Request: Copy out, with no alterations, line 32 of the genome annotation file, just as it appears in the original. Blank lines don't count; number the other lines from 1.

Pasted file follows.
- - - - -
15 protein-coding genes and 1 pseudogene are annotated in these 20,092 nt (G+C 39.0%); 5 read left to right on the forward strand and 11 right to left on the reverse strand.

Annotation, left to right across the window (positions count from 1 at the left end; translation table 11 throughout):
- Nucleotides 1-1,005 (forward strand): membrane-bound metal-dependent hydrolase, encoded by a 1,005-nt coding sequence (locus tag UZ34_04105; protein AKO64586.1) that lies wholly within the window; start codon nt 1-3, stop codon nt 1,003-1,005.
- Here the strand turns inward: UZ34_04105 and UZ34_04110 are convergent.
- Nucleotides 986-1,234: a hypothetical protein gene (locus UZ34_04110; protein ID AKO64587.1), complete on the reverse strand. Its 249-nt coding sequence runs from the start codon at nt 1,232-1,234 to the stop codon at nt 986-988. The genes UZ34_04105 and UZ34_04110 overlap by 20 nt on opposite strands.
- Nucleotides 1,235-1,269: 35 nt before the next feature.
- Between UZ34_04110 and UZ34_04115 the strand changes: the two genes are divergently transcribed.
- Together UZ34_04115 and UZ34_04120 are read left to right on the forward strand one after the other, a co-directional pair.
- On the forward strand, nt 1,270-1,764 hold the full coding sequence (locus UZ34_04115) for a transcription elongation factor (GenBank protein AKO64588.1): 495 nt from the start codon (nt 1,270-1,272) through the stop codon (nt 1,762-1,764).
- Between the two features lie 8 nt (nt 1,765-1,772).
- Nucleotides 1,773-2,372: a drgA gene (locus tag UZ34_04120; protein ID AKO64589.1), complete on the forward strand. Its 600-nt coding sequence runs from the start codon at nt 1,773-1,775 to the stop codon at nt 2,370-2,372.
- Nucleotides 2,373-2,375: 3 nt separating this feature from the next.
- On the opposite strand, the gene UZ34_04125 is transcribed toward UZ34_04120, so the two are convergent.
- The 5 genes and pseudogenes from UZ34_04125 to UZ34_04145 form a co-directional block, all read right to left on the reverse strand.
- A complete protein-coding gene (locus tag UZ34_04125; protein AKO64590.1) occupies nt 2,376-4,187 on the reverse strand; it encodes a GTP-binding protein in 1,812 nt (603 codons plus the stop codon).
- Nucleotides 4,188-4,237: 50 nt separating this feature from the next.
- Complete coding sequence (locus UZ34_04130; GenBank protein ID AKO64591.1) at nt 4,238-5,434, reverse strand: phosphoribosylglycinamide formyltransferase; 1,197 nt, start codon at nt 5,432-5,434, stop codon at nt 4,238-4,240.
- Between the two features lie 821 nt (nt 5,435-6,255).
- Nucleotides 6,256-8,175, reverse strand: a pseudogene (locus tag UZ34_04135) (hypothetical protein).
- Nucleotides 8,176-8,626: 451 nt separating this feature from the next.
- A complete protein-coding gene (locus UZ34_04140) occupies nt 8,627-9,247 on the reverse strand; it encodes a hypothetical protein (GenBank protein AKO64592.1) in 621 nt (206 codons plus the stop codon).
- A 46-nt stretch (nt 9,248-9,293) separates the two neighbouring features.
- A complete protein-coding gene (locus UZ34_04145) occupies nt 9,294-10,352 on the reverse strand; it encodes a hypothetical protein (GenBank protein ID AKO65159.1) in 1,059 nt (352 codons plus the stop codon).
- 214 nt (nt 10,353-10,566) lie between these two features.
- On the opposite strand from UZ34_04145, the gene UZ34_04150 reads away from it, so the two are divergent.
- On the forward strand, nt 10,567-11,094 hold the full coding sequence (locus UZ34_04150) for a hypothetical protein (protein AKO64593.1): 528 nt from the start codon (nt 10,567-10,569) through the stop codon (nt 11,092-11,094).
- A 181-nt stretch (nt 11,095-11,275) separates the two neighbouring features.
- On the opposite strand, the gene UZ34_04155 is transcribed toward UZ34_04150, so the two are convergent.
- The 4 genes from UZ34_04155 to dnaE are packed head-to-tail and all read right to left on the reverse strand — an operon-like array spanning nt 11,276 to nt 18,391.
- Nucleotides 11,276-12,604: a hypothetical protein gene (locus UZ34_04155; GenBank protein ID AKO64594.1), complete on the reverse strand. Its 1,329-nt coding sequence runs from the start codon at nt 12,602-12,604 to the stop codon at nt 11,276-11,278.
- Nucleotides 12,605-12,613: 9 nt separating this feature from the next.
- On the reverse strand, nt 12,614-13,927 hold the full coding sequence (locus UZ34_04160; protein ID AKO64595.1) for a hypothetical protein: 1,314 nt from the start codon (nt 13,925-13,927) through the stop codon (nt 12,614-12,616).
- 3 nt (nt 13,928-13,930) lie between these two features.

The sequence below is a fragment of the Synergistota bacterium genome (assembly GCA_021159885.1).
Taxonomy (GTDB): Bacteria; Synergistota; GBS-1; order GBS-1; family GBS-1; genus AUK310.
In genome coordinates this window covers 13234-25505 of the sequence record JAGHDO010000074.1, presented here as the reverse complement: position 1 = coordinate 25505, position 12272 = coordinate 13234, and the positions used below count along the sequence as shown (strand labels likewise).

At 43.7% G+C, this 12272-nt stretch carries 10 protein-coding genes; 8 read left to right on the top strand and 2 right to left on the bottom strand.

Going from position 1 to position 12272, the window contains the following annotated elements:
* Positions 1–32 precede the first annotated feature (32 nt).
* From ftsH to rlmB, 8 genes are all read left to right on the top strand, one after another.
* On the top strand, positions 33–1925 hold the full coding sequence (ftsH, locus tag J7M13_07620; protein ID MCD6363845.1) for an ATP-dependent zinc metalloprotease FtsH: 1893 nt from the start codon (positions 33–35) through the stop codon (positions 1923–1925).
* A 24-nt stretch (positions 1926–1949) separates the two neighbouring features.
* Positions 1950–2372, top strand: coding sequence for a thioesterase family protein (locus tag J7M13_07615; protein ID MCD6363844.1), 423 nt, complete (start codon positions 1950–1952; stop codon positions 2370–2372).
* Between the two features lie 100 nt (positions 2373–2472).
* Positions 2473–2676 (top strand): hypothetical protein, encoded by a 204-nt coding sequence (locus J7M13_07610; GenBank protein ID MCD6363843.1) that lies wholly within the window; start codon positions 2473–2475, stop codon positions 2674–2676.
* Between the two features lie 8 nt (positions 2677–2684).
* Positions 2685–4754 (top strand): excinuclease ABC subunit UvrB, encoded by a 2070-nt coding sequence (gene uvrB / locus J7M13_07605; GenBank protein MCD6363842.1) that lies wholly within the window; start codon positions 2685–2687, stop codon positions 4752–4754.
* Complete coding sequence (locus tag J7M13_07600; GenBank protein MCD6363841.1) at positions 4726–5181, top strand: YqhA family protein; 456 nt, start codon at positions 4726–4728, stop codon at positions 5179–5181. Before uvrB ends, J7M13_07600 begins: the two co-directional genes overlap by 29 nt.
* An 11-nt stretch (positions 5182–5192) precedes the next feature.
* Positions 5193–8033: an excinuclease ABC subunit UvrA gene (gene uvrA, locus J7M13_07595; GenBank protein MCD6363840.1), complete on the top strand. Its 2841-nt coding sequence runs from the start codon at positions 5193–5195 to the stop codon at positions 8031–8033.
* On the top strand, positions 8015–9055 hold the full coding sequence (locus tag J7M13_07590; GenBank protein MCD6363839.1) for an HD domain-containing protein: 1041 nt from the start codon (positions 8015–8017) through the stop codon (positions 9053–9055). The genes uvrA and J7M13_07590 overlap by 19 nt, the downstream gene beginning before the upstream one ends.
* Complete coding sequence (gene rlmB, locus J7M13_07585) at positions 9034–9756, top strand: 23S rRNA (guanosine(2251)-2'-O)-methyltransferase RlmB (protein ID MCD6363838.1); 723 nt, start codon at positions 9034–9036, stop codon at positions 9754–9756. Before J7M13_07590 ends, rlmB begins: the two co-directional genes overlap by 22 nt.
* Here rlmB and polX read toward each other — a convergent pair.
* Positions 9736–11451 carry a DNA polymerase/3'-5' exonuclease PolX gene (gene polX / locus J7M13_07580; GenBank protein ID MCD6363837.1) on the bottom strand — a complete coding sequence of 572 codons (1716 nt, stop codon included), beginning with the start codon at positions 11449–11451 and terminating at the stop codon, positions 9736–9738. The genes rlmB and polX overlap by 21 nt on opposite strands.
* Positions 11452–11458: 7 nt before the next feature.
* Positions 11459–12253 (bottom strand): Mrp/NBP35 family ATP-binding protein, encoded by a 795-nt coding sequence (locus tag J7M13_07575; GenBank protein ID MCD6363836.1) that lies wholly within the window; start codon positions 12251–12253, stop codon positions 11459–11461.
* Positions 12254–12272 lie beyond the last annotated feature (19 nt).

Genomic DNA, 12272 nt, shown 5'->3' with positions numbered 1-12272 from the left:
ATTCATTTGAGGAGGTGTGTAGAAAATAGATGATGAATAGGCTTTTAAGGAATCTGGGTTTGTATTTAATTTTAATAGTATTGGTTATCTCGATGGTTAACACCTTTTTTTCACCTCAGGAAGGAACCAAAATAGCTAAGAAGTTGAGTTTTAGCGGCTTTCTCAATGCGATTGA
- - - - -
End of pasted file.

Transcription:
- On the reverse strand, nt 12,614-13,927 hold the full coding sequence (locus UZ34_04160; protein ID AKO64595.1) for a hypothetical protein: 1,314 nt from the start codon (nt 13,925-13,927) through the stop codon (nt 12,614-12,616).